Carlos Sainz’s incident with a manhole cover has highlighted the need for a rules tweak, says Martin Brundle.
Sainz found himself slapped with a 10-place grid penalty for Sunday’s Las Vegas Grand Prix, after requiring a new engine following the damage picked up in practice when a loose manhole cover tore his Ferrari apart.
Despite the desire of the stewards to try finding a way to grant dispensation, given Sainz and Ferrari were innocent of any wrongdoing as the circuit wasn’t ready for use, the Spaniard had to take the penalty as the rulebook didn’t allow for any such leniency.
Speaking in his post-race column for Sky F1, former F1 driver Martin Brundle addressed the situation and said, by rights, some sort of leniency needs to be allowable in the rulebook to ensure such a situation can’t happen again.
“Carlos Sainz’s car had been wrecked by the errant access cover in first practice in a pretty scary way,” he said.
“He needed many new parts including a battery pack which would hand him a 10-place grid penalty.
“He was controlled but clearly beyond angry, as were his team who thought the penalty unfair in the circumstances. They also wanted to know who was going to pay for the damage.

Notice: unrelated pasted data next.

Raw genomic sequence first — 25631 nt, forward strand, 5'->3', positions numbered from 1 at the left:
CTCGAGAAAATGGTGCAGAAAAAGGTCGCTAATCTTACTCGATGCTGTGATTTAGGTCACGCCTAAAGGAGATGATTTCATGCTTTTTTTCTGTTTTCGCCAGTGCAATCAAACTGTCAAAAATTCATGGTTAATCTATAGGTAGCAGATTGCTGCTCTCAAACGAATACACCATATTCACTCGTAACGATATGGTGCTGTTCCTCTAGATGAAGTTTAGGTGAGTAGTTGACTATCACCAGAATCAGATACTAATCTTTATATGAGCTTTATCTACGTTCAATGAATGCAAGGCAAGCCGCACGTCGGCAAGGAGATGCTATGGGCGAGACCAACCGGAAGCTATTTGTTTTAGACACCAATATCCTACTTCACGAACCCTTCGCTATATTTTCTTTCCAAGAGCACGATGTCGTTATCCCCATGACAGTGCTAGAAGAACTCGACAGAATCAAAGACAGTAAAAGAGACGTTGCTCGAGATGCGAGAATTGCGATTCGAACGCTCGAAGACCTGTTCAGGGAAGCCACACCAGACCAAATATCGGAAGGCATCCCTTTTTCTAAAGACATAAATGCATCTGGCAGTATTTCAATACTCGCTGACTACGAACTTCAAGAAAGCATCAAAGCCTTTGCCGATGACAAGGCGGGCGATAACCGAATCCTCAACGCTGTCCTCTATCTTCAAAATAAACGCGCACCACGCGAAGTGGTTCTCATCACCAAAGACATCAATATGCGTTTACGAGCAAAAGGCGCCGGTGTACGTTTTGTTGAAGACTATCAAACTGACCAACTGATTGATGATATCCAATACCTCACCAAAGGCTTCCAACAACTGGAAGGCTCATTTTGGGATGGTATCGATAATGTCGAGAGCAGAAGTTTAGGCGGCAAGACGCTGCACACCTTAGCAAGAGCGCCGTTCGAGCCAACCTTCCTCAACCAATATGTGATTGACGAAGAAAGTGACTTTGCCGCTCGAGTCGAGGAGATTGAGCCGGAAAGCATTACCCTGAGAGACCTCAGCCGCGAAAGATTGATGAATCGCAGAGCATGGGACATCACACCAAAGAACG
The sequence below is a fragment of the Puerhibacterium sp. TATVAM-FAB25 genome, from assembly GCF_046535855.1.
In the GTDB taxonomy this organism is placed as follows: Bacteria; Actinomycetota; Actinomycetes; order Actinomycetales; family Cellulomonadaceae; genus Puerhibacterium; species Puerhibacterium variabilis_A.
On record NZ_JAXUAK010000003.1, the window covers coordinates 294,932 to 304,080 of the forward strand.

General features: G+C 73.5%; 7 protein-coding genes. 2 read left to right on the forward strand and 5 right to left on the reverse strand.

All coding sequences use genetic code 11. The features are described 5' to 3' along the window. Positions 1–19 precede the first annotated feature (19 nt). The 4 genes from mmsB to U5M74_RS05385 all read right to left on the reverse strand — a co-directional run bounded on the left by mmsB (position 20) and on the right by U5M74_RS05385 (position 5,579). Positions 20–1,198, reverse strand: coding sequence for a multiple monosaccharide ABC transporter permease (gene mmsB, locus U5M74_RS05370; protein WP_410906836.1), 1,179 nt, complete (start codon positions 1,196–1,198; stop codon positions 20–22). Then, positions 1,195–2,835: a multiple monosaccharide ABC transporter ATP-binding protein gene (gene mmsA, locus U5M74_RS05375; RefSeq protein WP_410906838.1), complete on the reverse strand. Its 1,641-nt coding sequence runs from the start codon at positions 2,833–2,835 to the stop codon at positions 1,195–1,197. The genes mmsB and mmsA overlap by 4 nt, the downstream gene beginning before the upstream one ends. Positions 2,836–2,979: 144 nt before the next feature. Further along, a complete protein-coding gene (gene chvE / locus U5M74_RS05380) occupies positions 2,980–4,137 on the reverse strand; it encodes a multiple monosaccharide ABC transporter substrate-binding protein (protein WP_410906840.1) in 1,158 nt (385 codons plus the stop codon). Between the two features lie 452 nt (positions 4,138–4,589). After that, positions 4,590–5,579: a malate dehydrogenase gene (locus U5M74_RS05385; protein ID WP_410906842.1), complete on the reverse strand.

“There are hundreds of pages of rules in the International Sporting Code and the specific F1 Sporting and Technical regulations, but nothing which can allow the Stewards to legally turn a blind eye if something just doesn’t seem fair.
“We really must add some wording, with due checks and balances, which can be applied without fear of ensuing legal actions, or teams using it to advantage in other scenarios.
Of course, such an addition to the rulebook would also lead to the possibility of teams trying to find sneaky ways to gain a free power unit/parts change. After all, Sainz was equipped with a fresher power unit – one that he got to use in Las Vegas, and now for the finale in Abu Dhabi.
Brundle acknowledged that finding the key wording to introduce a ‘blind eye’ clause would be difficult.
“It’s perilous to write a clause and create a precedent where the Stewards can unilaterally ignore regulations in the name of common sense and fairness in force majeure situations,” he said.
“Even if every team and others key bodies agree.”